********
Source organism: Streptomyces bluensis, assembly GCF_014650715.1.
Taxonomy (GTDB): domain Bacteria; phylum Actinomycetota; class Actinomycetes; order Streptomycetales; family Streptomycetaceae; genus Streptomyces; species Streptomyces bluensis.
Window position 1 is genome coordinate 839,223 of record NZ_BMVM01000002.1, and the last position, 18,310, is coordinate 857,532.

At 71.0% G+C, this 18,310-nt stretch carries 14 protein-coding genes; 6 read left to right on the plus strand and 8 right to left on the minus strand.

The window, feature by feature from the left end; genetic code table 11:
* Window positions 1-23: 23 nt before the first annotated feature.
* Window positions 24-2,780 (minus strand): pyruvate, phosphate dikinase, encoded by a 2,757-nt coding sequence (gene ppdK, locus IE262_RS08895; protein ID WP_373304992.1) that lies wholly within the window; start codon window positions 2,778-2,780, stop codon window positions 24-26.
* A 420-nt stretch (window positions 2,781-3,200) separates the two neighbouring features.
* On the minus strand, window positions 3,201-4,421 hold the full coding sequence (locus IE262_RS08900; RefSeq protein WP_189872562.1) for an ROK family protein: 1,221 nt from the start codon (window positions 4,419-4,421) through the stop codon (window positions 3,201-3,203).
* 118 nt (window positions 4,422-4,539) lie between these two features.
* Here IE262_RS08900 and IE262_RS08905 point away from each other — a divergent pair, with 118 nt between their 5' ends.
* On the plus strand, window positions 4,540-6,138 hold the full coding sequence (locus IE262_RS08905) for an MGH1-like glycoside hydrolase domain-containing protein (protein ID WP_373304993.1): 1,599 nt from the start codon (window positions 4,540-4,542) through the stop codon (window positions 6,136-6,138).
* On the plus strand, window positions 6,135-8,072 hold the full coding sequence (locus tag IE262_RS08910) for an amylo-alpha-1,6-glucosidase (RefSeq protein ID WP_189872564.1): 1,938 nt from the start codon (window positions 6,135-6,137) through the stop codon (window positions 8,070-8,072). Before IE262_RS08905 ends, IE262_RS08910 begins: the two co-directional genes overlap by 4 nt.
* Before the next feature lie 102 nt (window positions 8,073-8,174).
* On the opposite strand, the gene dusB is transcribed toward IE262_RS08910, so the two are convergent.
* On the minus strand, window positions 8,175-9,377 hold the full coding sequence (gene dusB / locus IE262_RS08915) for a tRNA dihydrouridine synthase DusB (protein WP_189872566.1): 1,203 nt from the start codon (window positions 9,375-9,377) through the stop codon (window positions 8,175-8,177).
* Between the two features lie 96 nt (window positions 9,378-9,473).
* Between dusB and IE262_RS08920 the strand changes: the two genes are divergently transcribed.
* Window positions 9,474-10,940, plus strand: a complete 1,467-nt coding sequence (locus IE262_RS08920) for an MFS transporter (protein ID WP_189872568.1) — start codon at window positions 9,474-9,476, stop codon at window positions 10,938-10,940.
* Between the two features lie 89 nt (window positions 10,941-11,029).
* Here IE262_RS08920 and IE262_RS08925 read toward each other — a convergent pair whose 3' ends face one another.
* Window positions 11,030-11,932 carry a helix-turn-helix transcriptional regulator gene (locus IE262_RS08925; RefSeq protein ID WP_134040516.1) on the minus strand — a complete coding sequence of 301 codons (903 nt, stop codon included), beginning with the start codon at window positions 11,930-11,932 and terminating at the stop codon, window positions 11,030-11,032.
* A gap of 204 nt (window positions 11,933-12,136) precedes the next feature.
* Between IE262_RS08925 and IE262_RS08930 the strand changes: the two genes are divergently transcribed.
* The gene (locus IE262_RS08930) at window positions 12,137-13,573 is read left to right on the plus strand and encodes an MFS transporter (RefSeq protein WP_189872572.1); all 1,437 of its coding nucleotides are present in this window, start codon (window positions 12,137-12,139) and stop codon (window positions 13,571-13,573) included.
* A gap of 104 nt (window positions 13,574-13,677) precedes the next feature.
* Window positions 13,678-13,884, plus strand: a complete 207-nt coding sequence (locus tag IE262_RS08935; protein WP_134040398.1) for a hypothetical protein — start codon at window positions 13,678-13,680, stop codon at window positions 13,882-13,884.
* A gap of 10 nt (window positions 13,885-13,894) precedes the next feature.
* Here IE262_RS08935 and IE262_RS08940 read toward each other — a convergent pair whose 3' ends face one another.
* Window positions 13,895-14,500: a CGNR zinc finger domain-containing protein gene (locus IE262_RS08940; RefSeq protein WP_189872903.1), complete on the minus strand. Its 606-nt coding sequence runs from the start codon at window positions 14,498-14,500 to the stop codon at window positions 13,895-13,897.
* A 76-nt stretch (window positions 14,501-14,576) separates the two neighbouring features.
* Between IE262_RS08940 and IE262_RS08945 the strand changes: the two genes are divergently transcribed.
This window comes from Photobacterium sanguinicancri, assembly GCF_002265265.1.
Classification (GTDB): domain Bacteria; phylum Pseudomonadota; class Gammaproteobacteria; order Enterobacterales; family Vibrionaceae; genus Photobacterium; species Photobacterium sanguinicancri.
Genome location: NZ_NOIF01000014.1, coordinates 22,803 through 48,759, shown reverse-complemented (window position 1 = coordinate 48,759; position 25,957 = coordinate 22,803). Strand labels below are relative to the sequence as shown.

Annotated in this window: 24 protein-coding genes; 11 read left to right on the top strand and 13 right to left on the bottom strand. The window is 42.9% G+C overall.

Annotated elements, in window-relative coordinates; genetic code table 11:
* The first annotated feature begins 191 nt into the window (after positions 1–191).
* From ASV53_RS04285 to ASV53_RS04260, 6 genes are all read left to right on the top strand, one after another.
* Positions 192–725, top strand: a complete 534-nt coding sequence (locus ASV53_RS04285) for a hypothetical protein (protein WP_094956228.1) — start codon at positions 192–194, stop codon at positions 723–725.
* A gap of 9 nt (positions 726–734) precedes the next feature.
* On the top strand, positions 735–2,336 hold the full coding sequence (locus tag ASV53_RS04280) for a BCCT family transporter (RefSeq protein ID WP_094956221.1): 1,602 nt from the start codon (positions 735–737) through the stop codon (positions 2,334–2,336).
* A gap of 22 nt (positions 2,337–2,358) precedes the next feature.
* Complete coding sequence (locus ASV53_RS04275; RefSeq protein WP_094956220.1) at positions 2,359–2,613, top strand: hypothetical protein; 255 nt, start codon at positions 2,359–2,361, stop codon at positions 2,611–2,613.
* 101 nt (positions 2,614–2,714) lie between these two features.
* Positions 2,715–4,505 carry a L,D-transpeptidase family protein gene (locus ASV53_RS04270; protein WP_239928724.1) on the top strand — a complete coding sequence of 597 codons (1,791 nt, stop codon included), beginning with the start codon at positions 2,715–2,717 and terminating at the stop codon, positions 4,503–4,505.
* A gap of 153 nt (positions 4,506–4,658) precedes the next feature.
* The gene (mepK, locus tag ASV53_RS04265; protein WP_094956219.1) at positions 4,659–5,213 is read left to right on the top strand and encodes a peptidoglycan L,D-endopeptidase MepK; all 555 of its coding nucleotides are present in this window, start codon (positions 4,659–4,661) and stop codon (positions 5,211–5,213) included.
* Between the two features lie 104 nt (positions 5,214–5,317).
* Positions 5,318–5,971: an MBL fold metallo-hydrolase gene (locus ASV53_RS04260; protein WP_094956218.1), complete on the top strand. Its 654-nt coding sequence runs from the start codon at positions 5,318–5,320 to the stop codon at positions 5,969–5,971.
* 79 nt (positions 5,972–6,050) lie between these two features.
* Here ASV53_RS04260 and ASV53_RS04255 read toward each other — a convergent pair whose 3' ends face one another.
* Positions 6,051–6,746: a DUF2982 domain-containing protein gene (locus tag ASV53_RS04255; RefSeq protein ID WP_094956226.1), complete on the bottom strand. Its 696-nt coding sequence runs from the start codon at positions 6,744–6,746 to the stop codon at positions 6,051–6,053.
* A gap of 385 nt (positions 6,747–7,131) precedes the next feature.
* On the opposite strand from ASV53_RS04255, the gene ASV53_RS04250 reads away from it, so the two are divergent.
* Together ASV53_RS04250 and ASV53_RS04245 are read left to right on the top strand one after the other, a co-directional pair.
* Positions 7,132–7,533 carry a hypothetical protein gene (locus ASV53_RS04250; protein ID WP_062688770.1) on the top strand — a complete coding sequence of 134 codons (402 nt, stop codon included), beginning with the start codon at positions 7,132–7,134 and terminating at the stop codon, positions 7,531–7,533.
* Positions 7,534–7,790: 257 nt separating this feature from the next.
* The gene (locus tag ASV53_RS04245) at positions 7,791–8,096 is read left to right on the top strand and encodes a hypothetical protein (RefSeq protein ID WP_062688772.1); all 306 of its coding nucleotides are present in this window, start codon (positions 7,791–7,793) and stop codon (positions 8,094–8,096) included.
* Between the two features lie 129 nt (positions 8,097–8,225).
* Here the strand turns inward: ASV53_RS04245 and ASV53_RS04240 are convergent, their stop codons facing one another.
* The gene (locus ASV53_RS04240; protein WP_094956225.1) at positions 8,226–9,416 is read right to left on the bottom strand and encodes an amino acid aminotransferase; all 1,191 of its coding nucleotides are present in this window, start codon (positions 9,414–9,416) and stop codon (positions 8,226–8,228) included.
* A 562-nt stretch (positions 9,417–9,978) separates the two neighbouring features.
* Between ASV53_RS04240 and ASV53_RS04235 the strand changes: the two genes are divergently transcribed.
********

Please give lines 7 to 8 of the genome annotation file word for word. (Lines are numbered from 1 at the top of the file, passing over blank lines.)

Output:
* Window positions 24-2,780 (minus strand): pyruvate, phosphate dikinase, encoded by a 2,757-nt coding sequence (gene ppdK, locus IE262_RS08895; protein ID WP_373304992.1) that lies wholly within the window; start codon window positions 2,778-2,780, stop codon window positions 24-26.
* A 420-nt stretch (window positions 2,781-3,200) separates the two neighbouring features.